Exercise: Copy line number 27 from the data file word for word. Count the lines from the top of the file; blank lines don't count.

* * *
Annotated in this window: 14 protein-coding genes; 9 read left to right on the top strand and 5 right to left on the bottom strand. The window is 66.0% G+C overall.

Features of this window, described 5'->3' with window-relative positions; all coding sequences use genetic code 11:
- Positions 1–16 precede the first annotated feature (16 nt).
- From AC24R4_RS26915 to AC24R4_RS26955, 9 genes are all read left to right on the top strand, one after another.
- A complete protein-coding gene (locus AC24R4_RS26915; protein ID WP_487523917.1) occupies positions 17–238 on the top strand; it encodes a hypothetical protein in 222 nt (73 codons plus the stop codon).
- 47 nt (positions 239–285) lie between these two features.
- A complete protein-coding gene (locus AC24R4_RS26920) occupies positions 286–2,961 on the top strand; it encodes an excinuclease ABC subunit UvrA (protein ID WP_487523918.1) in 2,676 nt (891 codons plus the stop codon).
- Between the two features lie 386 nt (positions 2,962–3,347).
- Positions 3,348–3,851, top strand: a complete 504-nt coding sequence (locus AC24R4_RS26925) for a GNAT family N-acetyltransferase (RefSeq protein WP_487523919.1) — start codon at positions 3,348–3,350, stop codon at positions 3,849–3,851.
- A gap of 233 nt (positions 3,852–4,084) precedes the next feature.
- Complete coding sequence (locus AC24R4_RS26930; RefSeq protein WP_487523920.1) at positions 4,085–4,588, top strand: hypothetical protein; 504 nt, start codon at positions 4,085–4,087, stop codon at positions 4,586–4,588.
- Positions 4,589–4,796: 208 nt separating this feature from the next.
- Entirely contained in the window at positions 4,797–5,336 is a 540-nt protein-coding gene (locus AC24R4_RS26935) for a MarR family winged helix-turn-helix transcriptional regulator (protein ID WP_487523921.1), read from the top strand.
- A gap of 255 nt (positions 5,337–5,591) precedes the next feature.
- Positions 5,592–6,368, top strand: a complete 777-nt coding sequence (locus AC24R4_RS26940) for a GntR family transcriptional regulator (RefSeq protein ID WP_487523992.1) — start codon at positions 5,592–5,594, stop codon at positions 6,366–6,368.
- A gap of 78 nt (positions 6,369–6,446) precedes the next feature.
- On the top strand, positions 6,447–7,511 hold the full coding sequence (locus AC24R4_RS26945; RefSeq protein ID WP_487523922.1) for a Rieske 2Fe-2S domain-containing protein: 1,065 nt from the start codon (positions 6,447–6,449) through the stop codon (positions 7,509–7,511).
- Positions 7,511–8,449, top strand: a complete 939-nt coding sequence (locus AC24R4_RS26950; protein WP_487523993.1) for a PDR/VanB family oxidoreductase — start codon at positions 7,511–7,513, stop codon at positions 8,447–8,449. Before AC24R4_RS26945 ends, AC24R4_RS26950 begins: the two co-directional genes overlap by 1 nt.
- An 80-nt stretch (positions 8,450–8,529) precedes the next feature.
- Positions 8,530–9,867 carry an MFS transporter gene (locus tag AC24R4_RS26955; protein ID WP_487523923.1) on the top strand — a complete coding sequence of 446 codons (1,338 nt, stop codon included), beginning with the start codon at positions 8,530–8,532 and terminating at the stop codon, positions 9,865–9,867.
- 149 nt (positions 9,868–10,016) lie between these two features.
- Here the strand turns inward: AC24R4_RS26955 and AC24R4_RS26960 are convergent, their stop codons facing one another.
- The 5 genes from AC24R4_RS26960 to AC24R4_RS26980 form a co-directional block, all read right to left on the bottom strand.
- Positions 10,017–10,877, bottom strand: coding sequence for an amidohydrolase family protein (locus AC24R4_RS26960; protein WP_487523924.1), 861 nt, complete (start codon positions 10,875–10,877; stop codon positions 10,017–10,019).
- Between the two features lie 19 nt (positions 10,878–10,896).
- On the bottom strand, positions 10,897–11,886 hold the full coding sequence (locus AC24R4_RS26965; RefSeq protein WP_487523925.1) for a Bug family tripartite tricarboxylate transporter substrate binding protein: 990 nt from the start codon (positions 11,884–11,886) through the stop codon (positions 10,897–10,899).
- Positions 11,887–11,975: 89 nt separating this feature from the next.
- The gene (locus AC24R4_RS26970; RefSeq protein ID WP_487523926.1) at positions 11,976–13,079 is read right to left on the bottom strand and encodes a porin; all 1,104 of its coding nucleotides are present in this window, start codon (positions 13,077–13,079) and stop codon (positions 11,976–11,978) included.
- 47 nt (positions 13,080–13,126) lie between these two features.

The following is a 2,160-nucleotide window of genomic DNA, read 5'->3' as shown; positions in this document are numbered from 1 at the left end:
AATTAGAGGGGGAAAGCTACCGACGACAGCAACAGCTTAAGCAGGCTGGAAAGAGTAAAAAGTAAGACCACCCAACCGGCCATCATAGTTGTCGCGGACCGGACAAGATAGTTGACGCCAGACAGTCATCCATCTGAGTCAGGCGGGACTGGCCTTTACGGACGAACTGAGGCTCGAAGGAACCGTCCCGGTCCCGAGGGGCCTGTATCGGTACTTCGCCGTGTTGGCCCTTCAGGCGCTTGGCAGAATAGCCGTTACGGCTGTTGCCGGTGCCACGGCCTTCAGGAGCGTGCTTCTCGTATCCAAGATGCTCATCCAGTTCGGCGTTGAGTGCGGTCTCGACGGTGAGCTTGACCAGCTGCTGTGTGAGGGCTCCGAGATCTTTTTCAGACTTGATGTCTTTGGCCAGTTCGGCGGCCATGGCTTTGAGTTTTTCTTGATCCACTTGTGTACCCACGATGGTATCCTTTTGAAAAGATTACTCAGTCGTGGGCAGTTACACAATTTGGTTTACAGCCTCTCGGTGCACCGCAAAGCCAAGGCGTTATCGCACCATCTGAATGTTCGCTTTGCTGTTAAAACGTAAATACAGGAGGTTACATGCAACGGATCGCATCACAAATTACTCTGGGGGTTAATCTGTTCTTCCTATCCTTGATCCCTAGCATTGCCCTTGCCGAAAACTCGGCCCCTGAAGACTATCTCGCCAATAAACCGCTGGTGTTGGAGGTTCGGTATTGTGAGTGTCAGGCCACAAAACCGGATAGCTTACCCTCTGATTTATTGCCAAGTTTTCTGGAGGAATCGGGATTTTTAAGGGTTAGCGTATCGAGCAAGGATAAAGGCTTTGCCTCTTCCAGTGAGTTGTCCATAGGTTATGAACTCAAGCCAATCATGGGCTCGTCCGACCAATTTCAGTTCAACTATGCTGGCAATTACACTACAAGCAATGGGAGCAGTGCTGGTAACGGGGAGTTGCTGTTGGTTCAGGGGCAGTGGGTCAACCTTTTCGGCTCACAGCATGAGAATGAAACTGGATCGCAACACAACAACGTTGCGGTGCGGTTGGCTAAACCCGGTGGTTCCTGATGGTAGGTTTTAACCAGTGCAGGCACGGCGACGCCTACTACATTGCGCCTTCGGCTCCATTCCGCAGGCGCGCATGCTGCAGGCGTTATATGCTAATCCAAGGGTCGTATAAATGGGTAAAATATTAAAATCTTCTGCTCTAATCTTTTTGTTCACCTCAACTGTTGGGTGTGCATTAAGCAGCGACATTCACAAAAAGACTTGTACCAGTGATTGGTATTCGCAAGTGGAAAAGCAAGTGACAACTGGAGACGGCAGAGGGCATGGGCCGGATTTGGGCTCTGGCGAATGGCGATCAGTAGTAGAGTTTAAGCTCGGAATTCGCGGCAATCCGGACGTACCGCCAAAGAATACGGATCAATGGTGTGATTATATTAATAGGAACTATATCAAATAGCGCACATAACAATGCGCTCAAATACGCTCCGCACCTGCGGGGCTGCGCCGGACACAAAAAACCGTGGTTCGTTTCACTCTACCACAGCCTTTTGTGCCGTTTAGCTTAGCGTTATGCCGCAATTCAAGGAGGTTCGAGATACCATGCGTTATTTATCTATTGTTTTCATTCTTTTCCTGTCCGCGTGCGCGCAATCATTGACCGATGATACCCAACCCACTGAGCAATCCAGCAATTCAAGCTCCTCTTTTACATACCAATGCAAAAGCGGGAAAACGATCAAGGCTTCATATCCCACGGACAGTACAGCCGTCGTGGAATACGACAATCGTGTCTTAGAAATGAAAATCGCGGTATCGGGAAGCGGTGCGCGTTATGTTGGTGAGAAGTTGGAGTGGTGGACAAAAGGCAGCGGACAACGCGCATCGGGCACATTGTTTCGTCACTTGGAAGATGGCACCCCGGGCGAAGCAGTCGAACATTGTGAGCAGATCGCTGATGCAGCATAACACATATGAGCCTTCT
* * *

- Positions 11,887–11,975: 89 nt separating this feature from the next.